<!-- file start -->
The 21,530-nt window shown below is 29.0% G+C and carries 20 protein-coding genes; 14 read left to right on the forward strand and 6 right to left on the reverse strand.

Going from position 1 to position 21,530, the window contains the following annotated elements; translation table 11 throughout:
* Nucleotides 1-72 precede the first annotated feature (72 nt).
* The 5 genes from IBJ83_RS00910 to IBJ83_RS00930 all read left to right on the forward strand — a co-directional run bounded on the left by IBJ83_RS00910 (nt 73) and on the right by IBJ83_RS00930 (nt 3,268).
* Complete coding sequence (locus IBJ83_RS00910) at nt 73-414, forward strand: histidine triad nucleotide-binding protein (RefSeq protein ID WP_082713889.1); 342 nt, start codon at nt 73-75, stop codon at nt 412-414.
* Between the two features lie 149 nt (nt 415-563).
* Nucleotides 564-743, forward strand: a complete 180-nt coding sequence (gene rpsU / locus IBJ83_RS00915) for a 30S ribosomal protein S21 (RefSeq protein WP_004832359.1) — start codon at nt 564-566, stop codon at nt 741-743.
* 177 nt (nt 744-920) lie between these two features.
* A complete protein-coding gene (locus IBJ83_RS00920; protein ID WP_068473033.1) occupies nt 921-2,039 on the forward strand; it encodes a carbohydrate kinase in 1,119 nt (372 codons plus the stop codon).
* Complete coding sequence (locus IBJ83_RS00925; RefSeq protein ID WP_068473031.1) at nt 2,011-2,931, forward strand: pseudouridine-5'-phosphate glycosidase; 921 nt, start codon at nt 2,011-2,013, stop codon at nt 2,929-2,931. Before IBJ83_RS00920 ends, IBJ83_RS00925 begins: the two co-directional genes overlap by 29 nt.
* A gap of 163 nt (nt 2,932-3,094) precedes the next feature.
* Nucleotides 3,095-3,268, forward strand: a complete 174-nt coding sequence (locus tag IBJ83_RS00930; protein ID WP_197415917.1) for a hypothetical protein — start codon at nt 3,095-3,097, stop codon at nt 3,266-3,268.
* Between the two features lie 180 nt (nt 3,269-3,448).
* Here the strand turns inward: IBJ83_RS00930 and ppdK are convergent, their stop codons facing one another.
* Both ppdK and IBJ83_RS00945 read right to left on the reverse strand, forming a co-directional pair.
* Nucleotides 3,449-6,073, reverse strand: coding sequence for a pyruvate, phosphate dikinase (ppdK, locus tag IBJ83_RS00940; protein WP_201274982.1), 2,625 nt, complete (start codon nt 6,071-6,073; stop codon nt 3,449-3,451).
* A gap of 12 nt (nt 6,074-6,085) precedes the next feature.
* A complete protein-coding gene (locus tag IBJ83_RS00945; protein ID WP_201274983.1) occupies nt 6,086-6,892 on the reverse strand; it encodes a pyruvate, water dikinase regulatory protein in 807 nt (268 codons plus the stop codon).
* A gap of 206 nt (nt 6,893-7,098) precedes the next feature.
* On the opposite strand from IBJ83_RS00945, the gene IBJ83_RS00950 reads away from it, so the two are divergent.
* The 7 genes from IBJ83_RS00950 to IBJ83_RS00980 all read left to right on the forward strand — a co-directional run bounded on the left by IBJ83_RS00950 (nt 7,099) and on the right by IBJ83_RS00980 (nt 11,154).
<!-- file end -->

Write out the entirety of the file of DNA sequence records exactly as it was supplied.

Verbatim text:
The 21,530-nt window shown below is 29.0% G+C and carries 20 protein-coding genes; 14 read left to right on the forward strand and 6 right to left on the reverse strand.

Going from position 1 to position 21,530, the window contains the following annotated elements; translation table 11 throughout:
* Nucleotides 1-72 precede the first annotated feature (72 nt).
* The 5 genes from IBJ83_RS00910 to IBJ83_RS00930 all read left to right on the forward strand — a co-directional run bounded on the left by IBJ83_RS00910 (nt 73) and on the right by IBJ83_RS00930 (nt 3,268).
* Complete coding sequence (locus IBJ83_RS00910) at nt 73-414, forward strand: histidine triad nucleotide-binding protein (RefSeq protein ID WP_082713889.1); 342 nt, start codon at nt 73-75, stop codon at nt 412-414.
* Between the two features lie 149 nt (nt 415-563).
* Nucleotides 564-743, forward strand: a complete 180-nt coding sequence (gene rpsU / locus IBJ83_RS00915) for a 30S ribosomal protein S21 (RefSeq protein WP_004832359.1) — start codon at nt 564-566, stop codon at nt 741-743.
* 177 nt (nt 744-920) lie between these two features.
* A complete protein-coding gene (locus IBJ83_RS00920; protein ID WP_068473033.1) occupies nt 921-2,039 on the forward strand; it encodes a carbohydrate kinase in 1,119 nt (372 codons plus the stop codon).
* Complete coding sequence (locus IBJ83_RS00925; RefSeq protein ID WP_068473031.1) at nt 2,011-2,931, forward strand: pseudouridine-5'-phosphate glycosidase; 921 nt, start codon at nt 2,011-2,013, stop codon at nt 2,929-2,931. Before IBJ83_RS00920 ends, IBJ83_RS00925 begins: the two co-directional genes overlap by 29 nt.
* A gap of 163 nt (nt 2,932-3,094) precedes the next feature.
* Nucleotides 3,095-3,268, forward strand: a complete 174-nt coding sequence (locus tag IBJ83_RS00930; protein ID WP_197415917.1) for a hypothetical protein — start codon at nt 3,095-3,097, stop codon at nt 3,266-3,268.
* Between the two features lie 180 nt (nt 3,269-3,448).
* Here the strand turns inward: IBJ83_RS00930 and ppdK are convergent, their stop codons facing one another.
* Both ppdK and IBJ83_RS00945 read right to left on the reverse strand, forming a co-directional pair.
* Nucleotides 3,449-6,073, reverse strand: coding sequence for a pyruvate, phosphate dikinase (ppdK, locus tag IBJ83_RS00940; protein WP_201274982.1), 2,625 nt, complete (start codon nt 6,071-6,073; stop codon nt 3,449-3,451).
* A gap of 12 nt (nt 6,074-6,085) precedes the next feature.
* A complete protein-coding gene (locus tag IBJ83_RS00945; protein ID WP_201274983.1) occupies nt 6,086-6,892 on the reverse strand; it encodes a pyruvate, water dikinase regulatory protein in 807 nt (268 codons plus the stop codon).
* A gap of 206 nt (nt 6,893-7,098) precedes the next feature.
* On the opposite strand from IBJ83_RS00945, the gene IBJ83_RS00950 reads away from it, so the two are divergent.
* The 7 genes from IBJ83_RS00950 to IBJ83_RS00980 all read left to right on the forward strand — a co-directional run bounded on the left by IBJ83_RS00950 (nt 7,099) and on the right by IBJ83_RS00980 (nt 11,154).